Sunday, 21 June 2015

MANNIX by Brenda Neill

Text Publishing, 2015, 439 pages

Review by Phil Shannon

Daniel Mannix, Catholic Archbishop of Melbourne for half a century, could be a bit of a rebel.  As Monash University’s Brenda Niall recounts in her biography, the Irish nationalist and opponent of conscription in Australia during the first world war would show his disdain for the British monarchy by sticking postage stamps, bearing the King’s image, on sideways.

The one-time Labor Party-supporting champion of the working class, however, spent his last decades splitting the party and keeping it out of government, whilst white-anting the trade unions, by unleashing his literally secret weapon, the Italian grocer’s son from Brunswick, Bartholomew Augustine Santamaria, in a clandestine, anti-communist offensive.

Born to a tenant farmer in Ireland in 1864, Mannix was always conscious of the grim and violent past of British rule in that colony.  This survived his seminary training and he retained his Irish republican sympathies when he was sent to head the Church in 1913 in Melbourne, the then seat of federal government.

Mannix condemned Britain’s murderous reprisals for the 1916 Easter Rising in Dublin which declared an ill-fated independent republic.  Alone amongst Australia’s Catholic Archbishops, Mannix “took the side of the rebels” and declared himself for Sinn Fein, Ireland’s radical nationalist republicans.  Unwilling to see colonial lives sacrificed for British empire, Mannix opposed, and helped defeat, the two conscription referenda during the Great War, adding that ‘the working class would pay the highest price in the war and then be forgotten’.

Mannix openly supported Labor and his working class parishioners in north Melbourne, and, during the seamen’s strike of 1919, said ‘the worker must get a fair share of the wealth he produces’ and that people are ‘more sacred than property’.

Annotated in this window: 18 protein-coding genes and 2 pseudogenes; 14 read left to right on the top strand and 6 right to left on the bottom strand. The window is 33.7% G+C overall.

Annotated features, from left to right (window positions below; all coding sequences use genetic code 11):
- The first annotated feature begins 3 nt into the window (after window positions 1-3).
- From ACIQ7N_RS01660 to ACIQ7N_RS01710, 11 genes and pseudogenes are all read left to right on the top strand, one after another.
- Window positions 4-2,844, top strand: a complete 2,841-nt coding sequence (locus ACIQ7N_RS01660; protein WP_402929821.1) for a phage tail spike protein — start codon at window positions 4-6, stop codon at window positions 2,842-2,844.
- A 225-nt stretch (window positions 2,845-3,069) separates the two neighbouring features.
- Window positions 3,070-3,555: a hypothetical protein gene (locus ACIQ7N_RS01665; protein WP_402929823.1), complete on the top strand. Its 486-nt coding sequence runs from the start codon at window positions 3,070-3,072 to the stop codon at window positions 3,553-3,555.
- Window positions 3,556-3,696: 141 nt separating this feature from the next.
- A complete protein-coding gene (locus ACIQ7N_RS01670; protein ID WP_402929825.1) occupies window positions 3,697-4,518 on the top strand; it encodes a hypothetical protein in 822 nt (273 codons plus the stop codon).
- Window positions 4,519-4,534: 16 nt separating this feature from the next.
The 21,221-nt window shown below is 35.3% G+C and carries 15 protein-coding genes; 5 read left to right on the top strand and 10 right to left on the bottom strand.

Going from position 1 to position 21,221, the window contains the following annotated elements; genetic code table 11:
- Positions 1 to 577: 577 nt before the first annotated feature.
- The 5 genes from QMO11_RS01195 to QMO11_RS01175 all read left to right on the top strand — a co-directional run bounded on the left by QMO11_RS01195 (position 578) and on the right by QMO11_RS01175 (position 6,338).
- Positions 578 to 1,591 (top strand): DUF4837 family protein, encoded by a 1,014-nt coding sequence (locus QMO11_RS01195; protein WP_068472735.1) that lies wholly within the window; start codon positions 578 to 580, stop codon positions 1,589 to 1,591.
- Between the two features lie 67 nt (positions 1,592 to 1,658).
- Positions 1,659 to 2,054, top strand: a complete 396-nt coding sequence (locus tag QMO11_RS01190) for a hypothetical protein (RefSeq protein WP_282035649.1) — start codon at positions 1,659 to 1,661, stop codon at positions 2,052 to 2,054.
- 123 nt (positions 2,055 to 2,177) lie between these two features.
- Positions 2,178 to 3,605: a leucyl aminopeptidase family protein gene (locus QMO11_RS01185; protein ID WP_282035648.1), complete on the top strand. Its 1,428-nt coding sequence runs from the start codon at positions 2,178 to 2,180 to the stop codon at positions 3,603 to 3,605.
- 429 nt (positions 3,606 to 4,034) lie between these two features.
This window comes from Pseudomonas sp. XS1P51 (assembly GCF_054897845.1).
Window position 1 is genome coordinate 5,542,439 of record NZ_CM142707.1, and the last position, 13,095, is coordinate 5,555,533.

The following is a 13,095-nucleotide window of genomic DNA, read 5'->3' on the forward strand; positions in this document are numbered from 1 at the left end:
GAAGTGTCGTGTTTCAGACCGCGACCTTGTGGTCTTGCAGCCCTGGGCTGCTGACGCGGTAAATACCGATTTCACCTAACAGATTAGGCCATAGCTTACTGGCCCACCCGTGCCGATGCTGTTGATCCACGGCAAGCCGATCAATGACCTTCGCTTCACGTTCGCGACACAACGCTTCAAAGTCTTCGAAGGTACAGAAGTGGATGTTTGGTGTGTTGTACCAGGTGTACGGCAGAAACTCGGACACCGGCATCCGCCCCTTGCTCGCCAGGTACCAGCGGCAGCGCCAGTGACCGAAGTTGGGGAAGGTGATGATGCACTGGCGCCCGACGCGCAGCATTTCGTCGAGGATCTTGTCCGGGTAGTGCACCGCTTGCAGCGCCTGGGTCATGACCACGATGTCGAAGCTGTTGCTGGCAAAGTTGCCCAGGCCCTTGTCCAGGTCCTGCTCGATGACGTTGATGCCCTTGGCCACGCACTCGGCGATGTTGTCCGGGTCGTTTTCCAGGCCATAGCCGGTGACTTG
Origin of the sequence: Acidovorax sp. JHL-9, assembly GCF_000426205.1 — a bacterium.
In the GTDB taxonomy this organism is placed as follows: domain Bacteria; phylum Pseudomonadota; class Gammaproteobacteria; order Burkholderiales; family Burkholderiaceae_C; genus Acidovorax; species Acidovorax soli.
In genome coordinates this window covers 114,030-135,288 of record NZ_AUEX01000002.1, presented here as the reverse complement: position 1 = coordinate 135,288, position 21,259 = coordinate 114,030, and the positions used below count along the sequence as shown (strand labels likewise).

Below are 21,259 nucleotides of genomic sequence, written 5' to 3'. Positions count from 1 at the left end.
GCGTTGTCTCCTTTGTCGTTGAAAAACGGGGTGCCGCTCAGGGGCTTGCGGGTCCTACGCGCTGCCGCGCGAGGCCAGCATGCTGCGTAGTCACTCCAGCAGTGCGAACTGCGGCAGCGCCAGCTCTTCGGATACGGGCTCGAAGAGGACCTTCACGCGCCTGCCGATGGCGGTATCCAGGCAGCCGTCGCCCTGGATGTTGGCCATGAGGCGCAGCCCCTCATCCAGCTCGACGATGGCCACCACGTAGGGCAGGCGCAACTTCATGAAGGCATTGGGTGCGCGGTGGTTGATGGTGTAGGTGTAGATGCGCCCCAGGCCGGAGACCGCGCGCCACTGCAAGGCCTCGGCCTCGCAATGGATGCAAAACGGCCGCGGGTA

The worm in the apple of this putative Red priest, however, was anti-communism, an ideology shared by all the Catholic hierarchy.  Mannix sought to promote Catholic leaders in the secular world, beginning in the politically turbulent 1930s, to ensure that if people ‘are to move along safe lines, the public mind should be leavened by Catholic principles’.  ‘Safe lines’ meant stopping the Red Menace.

It was fine to give coins to the poor, as Mannix did on his daily walk to his Cathedral, or to organise welfare relief, but just don’t let the workers do anything about their lot that might actually challenge capitalism, or the Church.

Santamaria’s publicly nameless and secretive anti-communist strike force was Mannix’s insurance against any such outcome.  Mannix “ensured funding for The Movement” as it organised ‘Industrial Groups’ to overthrow Communist Party leadership of key Australian trade unions and it penetrated the ALP to campaign against its left, splitting the party in 1954-55 and keeping it out of office until 1972 courtesy of the anti-Labor preferences of his splinter Democratic Labor Party.

Santamaria was Mannix’s lever for directly influencing public political and industrial policy in the way an Archbishop could not openly do.  In a 1961 interview on ABC TV, two years before his death, Mannix called Santamaria ‘the saviour of Australia’.

Niall, for her part, is in fairly comfortable proximity to the Mannix-Santamaria ideological cosmos.  Communism, she agrees, “was a cruel failure”.  She puts down all Communist Party union leadership to “ballot-rigging, intimidation, physical force and mass apathy”.  Her first job was research assistant to Santamaria and, although she claims not to have been aware of The Movement at the time, Niall would probably have been right at home with its politics as demonstrated by her going on to work for Santamaria’s anti-communist News Weekly as book reviewer.

Niall’s wooden anti-communism is complemented by a largely unreflective Catholicism.  The Mannix hobby-horse of state aid for private religious schools is assumed to be a good and just thing.  The ethics of Church wealth is unchallenged (as is the hypocrisy of the worker-friendly Archbishop living in wealthy Kew, in the conservative electorate of Liberal Prime Minister, Robert Menzies).  “Atheistic communism” (simplistically reduced to Stalinist horrors) is assumed to be undesirable.

Niall’s academic career was in English literature, not history, and her personal background that of Catholicism not Marxism.  Unsurprisingly, therefore, her portrait of Mannix is closely intimate rather than politically substantive.  Arcane points of Catholic doctrine and institutions tend to crowd out a fully rounded analysis of Archbishop Mannix who, like the majority of working class Irish Catholics at the time, was mocking of the Union Jack, cold on conscription and who could be numbered with the unionists and the left but who wound up undoing all this as a remote control leader of the anti-democratic, anti-communist Catholic right in Australia.

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